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Photo finishes: Before-and-after shots of 25 Eagle Scout projects

With apologies to the ubiquitous convenience store chain, more Eagle Scout projects went up last year alone than the total number of 7-Elevens currently open worldwide.

Yes, the number of 2012 Eagle Scout projects bested the number of worldwide 7-Elevens by a score of 57,976 to 50,250.

I bring up this incongruous comparison to remind you that there’s an Eagle Scout project on every corner. There’s probably one within walking distance from you right now. Think about the scale of this for a second: Some 50,000 new Eagle Scout projects are completed each year. That’s roughly 137 significant improvements to the community every day, improvements created by the best, brightest, and most-prepared leaders around.

The Eagle Scout Service Project is a remarkably powerful force that’s transforming our country for the better each time a city park, church, or school gets repaired and beautified.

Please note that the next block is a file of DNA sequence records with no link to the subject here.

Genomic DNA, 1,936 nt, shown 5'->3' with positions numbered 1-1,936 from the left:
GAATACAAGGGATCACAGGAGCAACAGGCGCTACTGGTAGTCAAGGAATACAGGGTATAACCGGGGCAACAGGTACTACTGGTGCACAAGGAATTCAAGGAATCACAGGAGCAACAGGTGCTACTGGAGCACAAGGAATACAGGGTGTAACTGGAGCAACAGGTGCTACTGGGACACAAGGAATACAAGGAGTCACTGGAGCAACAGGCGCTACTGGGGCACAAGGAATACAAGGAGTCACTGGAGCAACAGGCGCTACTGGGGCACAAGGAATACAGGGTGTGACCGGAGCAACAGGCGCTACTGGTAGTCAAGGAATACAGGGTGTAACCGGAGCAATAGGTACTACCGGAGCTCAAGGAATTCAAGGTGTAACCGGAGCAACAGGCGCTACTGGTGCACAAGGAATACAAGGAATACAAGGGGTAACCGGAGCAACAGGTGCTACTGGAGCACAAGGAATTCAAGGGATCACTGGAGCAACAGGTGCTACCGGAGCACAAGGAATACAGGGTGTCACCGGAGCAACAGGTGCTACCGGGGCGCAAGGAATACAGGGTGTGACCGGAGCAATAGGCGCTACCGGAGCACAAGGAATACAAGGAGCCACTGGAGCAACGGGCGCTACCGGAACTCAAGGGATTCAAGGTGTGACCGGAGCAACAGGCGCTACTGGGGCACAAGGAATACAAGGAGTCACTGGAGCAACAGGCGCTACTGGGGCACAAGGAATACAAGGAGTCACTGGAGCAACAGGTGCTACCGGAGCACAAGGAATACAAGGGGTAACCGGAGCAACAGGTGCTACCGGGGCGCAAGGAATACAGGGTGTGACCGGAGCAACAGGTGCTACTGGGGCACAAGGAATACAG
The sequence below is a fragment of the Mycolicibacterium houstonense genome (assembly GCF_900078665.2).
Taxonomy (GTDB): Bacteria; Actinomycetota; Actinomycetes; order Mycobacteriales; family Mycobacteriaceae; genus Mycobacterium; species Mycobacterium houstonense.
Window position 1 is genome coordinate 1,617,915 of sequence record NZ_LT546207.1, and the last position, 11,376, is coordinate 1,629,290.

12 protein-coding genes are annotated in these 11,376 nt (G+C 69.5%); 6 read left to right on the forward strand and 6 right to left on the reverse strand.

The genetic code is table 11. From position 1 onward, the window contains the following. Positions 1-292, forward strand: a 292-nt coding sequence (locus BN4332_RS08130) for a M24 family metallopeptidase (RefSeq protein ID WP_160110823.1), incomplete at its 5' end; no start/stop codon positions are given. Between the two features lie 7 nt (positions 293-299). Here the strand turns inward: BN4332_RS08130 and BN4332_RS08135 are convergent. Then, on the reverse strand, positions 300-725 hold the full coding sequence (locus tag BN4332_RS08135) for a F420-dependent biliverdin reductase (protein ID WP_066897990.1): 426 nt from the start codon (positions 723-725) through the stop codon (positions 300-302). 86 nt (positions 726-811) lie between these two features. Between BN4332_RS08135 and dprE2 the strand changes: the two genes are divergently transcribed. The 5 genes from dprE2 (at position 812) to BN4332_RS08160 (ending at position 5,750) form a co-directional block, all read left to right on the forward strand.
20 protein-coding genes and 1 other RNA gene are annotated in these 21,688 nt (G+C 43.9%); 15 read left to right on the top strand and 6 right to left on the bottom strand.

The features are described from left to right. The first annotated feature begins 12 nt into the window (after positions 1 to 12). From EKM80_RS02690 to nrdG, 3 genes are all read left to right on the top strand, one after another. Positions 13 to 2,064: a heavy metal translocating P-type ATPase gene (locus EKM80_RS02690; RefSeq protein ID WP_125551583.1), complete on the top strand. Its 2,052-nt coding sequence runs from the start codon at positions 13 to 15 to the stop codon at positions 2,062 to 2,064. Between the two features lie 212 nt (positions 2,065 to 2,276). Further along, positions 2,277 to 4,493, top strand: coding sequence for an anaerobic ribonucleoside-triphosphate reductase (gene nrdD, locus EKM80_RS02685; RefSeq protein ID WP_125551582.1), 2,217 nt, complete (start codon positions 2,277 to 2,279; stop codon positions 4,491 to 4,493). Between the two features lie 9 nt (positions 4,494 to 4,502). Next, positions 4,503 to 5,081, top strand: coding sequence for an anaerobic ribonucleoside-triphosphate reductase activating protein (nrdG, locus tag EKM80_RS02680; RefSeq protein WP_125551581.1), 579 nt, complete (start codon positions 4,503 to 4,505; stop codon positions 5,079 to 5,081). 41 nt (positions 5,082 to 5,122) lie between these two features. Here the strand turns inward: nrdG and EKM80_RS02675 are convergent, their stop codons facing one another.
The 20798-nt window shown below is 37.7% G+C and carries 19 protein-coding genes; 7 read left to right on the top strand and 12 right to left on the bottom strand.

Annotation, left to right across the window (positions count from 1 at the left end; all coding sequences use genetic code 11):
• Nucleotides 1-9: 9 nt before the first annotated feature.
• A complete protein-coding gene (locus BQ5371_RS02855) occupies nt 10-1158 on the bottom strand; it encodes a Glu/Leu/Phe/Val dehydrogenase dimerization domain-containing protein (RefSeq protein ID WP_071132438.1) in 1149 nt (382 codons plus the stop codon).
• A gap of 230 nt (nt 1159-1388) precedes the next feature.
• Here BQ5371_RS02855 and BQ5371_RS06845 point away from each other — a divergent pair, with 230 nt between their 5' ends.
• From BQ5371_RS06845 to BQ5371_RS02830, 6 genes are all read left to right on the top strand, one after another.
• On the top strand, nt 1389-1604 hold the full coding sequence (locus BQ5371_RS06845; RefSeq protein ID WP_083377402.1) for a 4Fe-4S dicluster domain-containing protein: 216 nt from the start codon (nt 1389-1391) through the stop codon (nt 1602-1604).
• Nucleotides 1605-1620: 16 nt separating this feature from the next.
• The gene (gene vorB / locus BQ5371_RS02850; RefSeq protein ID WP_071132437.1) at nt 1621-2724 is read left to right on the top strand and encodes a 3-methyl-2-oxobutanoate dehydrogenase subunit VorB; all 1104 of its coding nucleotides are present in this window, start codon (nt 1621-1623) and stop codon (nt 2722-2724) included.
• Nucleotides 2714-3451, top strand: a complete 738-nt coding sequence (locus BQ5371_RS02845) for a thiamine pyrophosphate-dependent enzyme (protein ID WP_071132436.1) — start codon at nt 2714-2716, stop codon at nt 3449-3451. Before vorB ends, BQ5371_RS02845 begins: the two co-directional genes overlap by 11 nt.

Let’s celebrate this transformation by looking at 25 great Eagle Scout projects. And like any good makeover, the best way to appreciate the change is through before-and-after photos. Enjoy, and congrats to these young men.  Continue reading

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An update on Pip, the Eagle Scout from Season 2 of ‘The Voice’

While in Scouts, Pip sang at Courts of Honor and other troop functions.

While in Scouts, Pip sang at Courts of Honor and other troop functions.

Last night’s finale of Season 4 of The Voice got me thinking about Pip, the Eagle Scout who got much more than 15 minutes of fame as a contestant on Season 2 of the hit NBC show.

Pip, known in his Scouting days as Phillip Arnold, started singing at Boy Scout courts of honor as a member of Marietta, Ga., Troop 287. Years later, Pip appeared on The Voice and advanced to the quarterfinals as a member of Maroon 5 singer Adam Levine’s hand-picked team.